THIRUVANANTHAPURAM: In Thiruvananthapuram constituency, which is witnessing a fierce triangular fight, every vote counts. And the political parties who campaigned relentlessly for over a month found an unlikely facilitator on Tuesday, which prompted more voters to the polling booths. Thanks to the alert by the Meteorological Department, many fishermen stayed away from the seas and made a beeline to the booths, despite the long queues.
“There was a serpentine queue at the polling station in St Thomas Higher Secondary School (Poonthura) from the early hours. I had initially gone to the booth to cast my vote, but after seeing the queue, I changed my mind as I had to go for a catch at mid-sea. However, then an announcement was made from the church warning fishermen not to venture to the seas. Following this, we dropped our plan and decided to stay to cast our votes,” said Jesudasan, a fisherman from Poonthura coastal hamlet.
The fishermen community which form a major vote bank in Thiruvananthapuram, from Pozhiyoor to Mariyanad spanning across 53 km, are a decisive factor in the outcome of the results.According to Poonthura ward councillor Peter, the announcement proved to be a blessing in disguise for the political parties.
“The fishermen usually cast their votes in the morning. But this time, since the voter turn out was huge even in the early hours, it forced many to change their minds. But the announcement from the church proved to be helpful to the political parties,” said Peter.Nissa Beevi councillor of Vizhinjam Harbor ward said apart from the rough weather, the intense political fight in the constituency could also have been a contributing factor.“This might be the first time that such a huge turnout was recorded from coastal areas. They are well aware of the crucial battle between the three political fronts,” said Nissa.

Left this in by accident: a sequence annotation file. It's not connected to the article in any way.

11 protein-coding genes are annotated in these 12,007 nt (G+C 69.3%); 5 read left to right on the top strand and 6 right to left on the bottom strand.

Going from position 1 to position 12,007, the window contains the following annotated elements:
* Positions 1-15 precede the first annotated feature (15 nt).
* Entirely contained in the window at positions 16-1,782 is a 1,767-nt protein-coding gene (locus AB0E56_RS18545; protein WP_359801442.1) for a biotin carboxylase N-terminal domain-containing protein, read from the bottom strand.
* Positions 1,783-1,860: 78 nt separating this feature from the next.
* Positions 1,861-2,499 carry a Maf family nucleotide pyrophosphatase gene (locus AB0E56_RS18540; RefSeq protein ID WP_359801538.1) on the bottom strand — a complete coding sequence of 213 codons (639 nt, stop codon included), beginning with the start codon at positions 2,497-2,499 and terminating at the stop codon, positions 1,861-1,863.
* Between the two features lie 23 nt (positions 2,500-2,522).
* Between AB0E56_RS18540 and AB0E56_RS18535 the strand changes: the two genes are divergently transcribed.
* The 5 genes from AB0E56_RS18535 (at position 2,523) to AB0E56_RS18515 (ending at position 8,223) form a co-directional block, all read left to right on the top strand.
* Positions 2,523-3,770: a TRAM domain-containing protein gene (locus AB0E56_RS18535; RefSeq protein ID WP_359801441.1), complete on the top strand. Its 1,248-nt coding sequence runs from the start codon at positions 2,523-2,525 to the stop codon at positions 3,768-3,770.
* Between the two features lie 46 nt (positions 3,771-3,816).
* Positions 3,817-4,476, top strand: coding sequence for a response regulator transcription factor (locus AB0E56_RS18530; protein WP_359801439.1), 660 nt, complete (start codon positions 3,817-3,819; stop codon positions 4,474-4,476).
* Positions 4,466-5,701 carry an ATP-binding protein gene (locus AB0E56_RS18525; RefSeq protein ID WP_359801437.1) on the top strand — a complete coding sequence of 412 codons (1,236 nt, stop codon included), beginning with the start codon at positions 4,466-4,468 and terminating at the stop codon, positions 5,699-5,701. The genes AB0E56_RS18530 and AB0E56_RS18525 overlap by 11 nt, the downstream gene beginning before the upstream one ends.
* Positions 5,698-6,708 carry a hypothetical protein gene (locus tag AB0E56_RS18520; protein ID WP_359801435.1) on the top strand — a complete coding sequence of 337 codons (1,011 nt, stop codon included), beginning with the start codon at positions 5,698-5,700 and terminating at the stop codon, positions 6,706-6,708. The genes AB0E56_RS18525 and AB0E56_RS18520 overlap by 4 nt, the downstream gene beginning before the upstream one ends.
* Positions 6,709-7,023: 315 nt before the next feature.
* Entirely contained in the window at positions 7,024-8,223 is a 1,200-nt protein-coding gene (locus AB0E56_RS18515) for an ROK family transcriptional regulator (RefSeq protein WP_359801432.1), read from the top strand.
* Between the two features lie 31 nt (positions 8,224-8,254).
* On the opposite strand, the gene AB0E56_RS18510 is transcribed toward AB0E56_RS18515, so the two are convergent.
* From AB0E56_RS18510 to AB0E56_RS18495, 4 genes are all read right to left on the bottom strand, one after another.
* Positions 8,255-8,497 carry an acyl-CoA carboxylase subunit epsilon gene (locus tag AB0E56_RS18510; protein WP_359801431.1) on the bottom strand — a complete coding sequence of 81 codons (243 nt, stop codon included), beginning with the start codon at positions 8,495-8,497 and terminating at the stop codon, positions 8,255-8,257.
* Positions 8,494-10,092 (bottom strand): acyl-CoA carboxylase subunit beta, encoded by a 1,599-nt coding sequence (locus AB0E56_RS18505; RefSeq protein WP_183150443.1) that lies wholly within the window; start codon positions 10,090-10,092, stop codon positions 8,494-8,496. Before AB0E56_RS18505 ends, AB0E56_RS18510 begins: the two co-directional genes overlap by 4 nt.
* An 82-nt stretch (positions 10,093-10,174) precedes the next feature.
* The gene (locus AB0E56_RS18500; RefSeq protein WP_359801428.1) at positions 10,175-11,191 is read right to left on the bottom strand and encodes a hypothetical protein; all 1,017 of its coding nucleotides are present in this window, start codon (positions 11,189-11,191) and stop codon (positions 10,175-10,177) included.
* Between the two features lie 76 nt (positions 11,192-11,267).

Meanwhile, Peter Mathias, All Kerala Fishing Boat Operators Association said the fishermen were well aware of their right to cast their vote and the change it could bring. Varying factors had influenced them to arrive at the polling stations, he said including the impact caused by the GST, hike in fuel prices, depleting fish wealth and the demand for a separate Ministry for Fisheries.